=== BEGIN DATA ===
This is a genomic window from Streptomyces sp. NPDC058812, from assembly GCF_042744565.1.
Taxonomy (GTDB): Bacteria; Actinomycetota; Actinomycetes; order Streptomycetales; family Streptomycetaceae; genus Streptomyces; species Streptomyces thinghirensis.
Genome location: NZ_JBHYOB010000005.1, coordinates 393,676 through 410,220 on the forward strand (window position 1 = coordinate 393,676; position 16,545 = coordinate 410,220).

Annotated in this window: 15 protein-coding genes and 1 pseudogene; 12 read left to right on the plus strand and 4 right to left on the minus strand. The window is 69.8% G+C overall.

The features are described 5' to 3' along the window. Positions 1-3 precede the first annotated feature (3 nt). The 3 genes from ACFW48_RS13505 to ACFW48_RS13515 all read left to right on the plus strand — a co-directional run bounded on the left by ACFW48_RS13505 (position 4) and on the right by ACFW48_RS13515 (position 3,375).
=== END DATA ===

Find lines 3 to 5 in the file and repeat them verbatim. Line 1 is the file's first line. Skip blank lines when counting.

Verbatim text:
Genome location: NZ_JBHYOB010000005.1, coordinates 393,676 through 410,220 on the forward strand (window position 1 = coordinate 393,676; position 16,545 = coordinate 410,220).

Annotated in this window: 15 protein-coding genes and 1 pseudogene; 12 read left to right on the plus strand and 4 right to left on the minus strand. The window is 69.8% G+C overall.

The features are described 5' to 3' along the window. Positions 1-3 precede the first annotated feature (3 nt). The 3 genes from ACFW48_RS13505 to ACFW48_RS13515 all read left to right on the plus strand — a co-directional run bounded on the left by ACFW48_RS13505 (position 4) and on the right by ACFW48_RS13515 (position 3,375).